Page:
Because DID numbers are threaded to single carrier, Amazon Connect doesn't offer carrier redundancy for DID numbers. We do offer link redundancy across multiple Availability Zones, so in the event of a link failure that carrier still has facilities available in another location to deliver calls. DID numbers also have a capacity limitation on how many calls a single number can accommodate, and this number does vary by Region. It is important to work with your AWS account team to ensure you are properly enabled with the right type of DID numbers if you plan on using DID numbers as your primary inbound channel, and have an expectation of over 100 concurrent calls per number.

DID numbers are less expensive than toll-free numbers, but don't have the redundancy and broad geographical coverage of a toll-free number. The ability to localize numbers may be an attractive option for your business.

Claiming numbers in Amazon Connect

Amazon Connect provides you the ability to claim both direct dial and toll-free numbers in supported countries from inventories maintained by AWS. To claim a number, log into your Amazon Connect instance and select Phone numbers. For instructions, see Claim a phone number in your country.

Porting numbers

Porting of numbers refers to the ability to move an existing telephone number from one carrier to another provided you are the "customer-of-record." In the United States, portability is required and regulated by the Federal Communications Commission. Laws regarding the requirements for number portability vary greatly between countries/regions. In the United States and Canada, the process is regulated and well-defined. In other countries/regions, some have well-defined processes while some are dependent on carrier and geography.

If you are trying to port a number outside of the United States, follow the porting process we've documented, however, the timeline to complete may vary. If porting is not possible at all, AWS Support will let you know that it's not available.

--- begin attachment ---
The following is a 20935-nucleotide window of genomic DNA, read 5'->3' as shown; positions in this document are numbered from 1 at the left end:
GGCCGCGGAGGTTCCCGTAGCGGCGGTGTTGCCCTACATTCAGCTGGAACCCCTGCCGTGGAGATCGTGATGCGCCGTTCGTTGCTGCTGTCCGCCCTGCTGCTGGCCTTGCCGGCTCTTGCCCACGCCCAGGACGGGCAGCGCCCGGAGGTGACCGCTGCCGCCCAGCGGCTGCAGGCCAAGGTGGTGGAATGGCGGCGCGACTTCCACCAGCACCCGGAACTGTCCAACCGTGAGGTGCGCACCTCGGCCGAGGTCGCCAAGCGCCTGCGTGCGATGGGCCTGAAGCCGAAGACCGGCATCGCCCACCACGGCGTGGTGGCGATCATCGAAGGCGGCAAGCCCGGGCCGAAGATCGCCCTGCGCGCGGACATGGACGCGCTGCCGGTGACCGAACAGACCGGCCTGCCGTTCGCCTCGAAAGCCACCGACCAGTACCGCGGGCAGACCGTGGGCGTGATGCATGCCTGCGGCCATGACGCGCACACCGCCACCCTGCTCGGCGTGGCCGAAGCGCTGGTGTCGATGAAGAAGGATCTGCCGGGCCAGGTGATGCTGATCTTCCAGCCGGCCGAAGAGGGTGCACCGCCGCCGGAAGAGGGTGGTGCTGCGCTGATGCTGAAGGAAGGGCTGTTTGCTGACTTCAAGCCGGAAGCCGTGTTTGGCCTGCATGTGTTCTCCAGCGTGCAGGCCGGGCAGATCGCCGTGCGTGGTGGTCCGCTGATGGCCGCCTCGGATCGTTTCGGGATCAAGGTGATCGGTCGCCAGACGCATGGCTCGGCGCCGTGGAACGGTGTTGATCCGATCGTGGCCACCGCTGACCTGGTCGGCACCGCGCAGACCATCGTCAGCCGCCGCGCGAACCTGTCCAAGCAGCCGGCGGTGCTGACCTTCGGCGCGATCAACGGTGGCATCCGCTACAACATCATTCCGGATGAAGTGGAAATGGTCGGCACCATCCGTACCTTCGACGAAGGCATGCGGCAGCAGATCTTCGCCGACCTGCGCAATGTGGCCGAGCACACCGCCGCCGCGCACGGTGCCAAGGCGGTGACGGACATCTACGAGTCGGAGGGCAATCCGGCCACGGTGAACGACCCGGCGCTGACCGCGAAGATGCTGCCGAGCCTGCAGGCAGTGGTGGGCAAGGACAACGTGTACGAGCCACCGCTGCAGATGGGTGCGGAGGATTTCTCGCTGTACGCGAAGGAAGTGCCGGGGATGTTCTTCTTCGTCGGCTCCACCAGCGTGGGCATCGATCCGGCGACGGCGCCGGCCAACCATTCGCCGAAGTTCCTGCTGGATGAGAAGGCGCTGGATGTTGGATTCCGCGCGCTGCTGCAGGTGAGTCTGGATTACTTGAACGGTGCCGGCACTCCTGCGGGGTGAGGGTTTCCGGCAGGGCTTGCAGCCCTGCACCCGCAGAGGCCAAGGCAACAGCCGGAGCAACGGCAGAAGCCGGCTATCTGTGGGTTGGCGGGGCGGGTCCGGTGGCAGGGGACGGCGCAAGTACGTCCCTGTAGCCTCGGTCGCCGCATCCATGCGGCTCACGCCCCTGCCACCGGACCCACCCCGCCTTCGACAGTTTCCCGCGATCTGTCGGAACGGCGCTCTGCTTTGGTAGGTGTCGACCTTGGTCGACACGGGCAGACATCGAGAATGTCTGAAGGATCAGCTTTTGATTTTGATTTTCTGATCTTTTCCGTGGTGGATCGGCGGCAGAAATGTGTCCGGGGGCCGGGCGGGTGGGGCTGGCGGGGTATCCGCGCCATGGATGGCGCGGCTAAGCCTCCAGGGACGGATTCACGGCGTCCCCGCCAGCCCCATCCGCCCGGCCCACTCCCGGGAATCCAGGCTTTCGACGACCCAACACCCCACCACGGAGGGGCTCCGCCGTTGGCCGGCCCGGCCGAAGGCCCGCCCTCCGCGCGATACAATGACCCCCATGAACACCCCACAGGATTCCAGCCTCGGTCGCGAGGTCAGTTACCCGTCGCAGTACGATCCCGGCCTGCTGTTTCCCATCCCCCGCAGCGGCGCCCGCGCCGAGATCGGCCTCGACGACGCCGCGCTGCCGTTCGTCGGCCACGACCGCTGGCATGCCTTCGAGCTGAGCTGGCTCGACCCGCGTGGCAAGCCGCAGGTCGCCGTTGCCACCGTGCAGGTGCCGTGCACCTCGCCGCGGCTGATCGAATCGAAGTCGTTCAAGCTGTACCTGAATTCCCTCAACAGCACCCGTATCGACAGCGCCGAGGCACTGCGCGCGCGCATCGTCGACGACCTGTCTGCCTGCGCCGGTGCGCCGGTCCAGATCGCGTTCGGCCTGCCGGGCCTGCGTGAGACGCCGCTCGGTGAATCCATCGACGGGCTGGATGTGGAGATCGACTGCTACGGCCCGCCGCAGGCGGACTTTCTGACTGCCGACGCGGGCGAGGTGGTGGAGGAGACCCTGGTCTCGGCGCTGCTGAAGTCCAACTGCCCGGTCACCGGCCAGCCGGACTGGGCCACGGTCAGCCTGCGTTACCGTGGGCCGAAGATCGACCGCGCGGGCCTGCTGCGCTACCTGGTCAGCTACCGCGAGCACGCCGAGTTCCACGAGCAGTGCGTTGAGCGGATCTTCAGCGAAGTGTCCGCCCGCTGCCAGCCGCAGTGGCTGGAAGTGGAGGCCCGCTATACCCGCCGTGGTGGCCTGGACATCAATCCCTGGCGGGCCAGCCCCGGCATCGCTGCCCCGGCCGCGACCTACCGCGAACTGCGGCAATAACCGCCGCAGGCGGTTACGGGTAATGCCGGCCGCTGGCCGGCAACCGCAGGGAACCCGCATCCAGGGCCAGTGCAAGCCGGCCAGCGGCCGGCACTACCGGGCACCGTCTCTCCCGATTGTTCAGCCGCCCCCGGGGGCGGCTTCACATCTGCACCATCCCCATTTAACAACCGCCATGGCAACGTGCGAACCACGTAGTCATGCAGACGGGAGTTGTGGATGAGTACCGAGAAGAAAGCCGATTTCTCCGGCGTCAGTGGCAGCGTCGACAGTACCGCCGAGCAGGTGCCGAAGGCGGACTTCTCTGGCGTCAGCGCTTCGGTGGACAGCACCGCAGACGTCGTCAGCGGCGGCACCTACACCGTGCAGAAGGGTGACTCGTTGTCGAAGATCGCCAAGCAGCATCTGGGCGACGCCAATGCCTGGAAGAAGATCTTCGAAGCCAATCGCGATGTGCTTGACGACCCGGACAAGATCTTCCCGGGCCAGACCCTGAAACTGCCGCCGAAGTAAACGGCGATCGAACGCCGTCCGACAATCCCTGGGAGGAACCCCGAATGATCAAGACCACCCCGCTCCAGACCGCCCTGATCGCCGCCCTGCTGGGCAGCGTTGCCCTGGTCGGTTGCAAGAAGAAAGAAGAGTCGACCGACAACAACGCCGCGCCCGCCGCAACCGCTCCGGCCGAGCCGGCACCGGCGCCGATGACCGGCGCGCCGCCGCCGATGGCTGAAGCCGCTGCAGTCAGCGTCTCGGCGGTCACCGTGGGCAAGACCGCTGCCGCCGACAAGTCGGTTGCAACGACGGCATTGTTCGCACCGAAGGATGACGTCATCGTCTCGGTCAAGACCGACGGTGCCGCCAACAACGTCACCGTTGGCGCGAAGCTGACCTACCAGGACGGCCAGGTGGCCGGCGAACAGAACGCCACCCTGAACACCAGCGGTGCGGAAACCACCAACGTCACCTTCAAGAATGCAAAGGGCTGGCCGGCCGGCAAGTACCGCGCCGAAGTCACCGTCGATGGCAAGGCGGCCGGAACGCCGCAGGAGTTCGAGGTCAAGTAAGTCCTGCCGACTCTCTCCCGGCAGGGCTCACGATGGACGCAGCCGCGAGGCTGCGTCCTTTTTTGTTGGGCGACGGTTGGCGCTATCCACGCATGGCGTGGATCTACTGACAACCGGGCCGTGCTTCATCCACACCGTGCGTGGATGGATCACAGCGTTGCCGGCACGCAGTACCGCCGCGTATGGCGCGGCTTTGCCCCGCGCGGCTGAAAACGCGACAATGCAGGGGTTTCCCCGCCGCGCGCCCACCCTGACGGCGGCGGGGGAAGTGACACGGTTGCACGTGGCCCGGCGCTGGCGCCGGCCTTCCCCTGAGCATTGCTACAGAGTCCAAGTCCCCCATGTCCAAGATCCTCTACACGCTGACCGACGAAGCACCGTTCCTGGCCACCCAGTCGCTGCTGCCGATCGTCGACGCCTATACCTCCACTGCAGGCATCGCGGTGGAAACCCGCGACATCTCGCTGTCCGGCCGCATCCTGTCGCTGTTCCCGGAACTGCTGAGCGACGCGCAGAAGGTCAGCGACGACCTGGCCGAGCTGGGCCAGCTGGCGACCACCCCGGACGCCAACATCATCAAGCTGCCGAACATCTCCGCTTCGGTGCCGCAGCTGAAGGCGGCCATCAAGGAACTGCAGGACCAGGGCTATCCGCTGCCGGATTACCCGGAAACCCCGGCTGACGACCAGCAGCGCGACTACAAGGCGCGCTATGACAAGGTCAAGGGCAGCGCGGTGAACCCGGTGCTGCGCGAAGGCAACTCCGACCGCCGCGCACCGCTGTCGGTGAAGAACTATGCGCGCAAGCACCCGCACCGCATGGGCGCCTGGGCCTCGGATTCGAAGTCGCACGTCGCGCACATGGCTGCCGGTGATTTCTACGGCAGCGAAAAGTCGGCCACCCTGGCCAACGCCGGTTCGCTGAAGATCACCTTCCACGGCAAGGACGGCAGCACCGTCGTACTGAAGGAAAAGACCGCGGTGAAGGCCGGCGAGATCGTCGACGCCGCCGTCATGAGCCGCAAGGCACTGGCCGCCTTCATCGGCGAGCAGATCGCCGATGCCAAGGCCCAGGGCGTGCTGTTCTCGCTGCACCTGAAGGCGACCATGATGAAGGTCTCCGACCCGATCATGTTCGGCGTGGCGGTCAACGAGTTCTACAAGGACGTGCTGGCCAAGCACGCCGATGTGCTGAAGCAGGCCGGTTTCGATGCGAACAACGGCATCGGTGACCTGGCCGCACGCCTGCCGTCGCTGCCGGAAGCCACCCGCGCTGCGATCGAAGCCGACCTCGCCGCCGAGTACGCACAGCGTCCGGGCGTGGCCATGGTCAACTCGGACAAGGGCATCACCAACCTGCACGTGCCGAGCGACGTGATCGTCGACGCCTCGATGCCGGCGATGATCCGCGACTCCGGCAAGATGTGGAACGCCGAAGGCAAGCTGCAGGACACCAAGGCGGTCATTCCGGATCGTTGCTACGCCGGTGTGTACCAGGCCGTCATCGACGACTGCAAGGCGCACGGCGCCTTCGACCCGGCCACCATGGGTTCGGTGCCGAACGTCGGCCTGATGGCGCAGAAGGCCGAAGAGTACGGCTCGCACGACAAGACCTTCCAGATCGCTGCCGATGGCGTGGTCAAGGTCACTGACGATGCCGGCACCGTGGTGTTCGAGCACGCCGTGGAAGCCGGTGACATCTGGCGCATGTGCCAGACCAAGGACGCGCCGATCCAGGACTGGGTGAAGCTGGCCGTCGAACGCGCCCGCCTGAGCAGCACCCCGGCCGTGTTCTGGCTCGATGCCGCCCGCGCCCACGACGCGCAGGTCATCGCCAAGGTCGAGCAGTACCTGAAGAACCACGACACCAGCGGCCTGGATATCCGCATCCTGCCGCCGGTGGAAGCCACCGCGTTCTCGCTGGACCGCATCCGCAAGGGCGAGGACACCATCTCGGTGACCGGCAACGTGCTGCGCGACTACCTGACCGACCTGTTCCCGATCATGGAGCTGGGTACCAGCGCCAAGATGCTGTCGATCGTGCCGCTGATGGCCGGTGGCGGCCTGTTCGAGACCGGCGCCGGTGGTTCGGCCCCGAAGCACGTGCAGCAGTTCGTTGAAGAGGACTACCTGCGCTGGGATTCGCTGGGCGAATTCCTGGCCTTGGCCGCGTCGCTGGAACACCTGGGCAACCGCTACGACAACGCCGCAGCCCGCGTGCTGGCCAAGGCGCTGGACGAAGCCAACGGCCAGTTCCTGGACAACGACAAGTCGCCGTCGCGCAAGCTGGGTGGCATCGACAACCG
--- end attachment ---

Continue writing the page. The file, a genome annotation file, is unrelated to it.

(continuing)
To begin the porting process, you need to gather some documentation to enable the process to run smoothly. AWS support will need a copy of your bill showing the current carrier, number(s) to port, and the company name. Feel free to redact any pricing or company information you feel is proprietary. You will also need to provide your Amazon Connect instance ID.

For detailed porting instructions, see Port your current phone number.

Use cases for different configurations

Starting fresh with Amazon Connect

In this case, simply select new numbers using the claim a number process. For instructions, see Claim a phone number in your country.

Migrating to Amazon Connect from another provider/platform

If you're migrating to Amazon Connect from other platform, we recommend starting with a proof of concept, and migrating to Amazon Connect over time.

  • A best practice is to forward your existing numbers to a new number (or numbers) claimed in Amazon Connect until you are fully converted.

  • Once fully converted, use the porting process to bring your numbers into Amazon Connect.

  • This gives you a fallback in case you have migration issues.

Maintaining two separate platforms

In some cases, you may have more than one Contact Center platform requiring telephony. Here's an overview of how to configure this:

  • Choose which platform is the initial call-handling service, and forward to the other platform.

  • If Amazon Connect is the primary call handling platform, you can port or claim numbers. You will design your contact flows to transfer calls to the other platform on a telephone number you will provide in the contact flow.

  • If the external platform is the primary call handler, you will need to configure that platform to forward calls to a number you claim in Amazon Connect. Choose either a toll-free number, which will give you better redundancy and capacity at an increased cost, or a bank of DID numbers to terminate the call into Amazon Connect.

  • For the use case, we recommend that you engage AWS Solution Architecture support to ensure your contact center is well-architected to achieve the best possible outcomes.